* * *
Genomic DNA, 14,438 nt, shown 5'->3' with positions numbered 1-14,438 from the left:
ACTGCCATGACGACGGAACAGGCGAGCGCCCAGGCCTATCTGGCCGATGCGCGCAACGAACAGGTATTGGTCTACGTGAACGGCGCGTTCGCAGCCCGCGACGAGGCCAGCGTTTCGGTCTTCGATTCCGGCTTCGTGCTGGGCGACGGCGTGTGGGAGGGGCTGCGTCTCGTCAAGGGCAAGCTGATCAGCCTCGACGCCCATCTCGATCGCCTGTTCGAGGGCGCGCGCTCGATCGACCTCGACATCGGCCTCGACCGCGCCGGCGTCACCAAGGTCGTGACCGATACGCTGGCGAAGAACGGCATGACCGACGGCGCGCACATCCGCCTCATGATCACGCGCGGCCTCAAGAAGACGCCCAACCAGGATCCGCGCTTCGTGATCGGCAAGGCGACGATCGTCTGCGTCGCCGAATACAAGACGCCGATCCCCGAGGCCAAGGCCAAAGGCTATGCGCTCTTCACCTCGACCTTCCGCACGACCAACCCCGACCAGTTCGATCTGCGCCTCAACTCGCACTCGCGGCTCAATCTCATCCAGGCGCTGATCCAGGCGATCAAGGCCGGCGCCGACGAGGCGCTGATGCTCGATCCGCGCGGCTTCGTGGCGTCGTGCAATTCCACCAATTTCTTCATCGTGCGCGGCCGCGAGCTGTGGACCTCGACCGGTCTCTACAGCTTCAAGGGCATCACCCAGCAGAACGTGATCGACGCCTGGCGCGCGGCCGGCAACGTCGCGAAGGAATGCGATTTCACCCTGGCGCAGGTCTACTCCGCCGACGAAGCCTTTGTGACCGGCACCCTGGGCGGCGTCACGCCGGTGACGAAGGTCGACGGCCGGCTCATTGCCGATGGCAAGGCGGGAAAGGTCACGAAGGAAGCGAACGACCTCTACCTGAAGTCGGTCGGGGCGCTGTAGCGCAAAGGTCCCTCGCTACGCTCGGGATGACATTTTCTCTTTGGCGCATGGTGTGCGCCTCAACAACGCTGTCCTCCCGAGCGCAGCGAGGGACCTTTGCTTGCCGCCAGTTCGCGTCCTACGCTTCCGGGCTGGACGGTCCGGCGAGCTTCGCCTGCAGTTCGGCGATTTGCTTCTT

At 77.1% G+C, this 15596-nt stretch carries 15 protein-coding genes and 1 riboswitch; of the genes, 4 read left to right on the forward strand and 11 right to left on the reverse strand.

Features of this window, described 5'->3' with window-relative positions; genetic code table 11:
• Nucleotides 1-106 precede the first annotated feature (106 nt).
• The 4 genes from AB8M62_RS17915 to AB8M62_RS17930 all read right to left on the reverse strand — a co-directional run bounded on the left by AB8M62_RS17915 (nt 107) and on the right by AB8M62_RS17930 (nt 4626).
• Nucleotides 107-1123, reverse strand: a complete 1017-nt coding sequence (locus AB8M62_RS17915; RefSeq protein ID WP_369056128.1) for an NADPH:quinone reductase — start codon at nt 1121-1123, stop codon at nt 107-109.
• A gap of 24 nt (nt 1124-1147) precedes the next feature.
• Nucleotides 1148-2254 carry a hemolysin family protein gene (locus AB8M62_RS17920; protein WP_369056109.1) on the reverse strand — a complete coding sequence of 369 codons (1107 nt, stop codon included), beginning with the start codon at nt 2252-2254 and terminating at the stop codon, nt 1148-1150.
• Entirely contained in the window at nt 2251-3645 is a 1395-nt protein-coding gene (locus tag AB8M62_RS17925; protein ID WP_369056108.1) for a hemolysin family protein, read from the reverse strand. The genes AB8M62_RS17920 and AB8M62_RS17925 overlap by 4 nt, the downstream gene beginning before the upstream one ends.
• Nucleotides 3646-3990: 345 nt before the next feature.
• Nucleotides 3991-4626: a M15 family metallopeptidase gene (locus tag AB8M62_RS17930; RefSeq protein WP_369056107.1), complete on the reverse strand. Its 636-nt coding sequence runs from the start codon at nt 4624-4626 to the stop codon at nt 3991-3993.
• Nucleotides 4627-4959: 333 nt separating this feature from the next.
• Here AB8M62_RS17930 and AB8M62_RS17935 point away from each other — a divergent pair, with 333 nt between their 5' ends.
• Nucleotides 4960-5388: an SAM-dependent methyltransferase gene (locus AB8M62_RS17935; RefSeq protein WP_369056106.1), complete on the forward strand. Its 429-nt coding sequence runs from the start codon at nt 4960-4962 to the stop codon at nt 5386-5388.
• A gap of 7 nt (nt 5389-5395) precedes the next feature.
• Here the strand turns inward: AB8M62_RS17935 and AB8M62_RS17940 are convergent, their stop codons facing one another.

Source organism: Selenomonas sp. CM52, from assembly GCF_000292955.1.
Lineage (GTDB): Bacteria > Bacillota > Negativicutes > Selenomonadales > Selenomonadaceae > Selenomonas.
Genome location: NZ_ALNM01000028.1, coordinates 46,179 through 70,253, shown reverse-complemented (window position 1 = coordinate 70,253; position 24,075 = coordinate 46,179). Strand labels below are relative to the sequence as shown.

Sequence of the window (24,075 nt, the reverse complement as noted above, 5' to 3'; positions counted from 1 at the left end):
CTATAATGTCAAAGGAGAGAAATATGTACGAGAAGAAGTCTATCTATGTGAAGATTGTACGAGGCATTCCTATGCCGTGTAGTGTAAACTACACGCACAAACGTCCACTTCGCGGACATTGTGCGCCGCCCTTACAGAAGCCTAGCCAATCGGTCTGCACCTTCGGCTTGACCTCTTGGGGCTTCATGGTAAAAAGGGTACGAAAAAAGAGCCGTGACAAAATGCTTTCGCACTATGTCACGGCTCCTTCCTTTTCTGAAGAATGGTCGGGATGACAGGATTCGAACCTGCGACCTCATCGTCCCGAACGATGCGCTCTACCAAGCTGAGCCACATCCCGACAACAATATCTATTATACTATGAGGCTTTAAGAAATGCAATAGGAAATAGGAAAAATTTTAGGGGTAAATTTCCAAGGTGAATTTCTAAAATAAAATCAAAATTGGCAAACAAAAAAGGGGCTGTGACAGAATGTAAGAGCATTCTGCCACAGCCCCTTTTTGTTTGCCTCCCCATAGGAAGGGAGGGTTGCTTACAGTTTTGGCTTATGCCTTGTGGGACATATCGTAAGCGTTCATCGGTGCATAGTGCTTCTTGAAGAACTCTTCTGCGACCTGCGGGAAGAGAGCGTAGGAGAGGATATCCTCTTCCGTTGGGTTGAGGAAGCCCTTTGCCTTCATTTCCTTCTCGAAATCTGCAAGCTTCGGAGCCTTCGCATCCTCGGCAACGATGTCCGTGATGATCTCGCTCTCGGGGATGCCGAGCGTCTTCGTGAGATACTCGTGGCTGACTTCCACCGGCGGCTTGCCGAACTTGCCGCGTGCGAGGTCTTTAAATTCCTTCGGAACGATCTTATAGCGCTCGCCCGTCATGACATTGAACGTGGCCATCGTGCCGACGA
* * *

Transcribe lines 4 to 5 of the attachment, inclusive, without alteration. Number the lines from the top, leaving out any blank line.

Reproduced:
Features of this window, described 5'->3' with window-relative positions; genetic code table 11:
• Nucleotides 1-106 precede the first annotated feature (106 nt).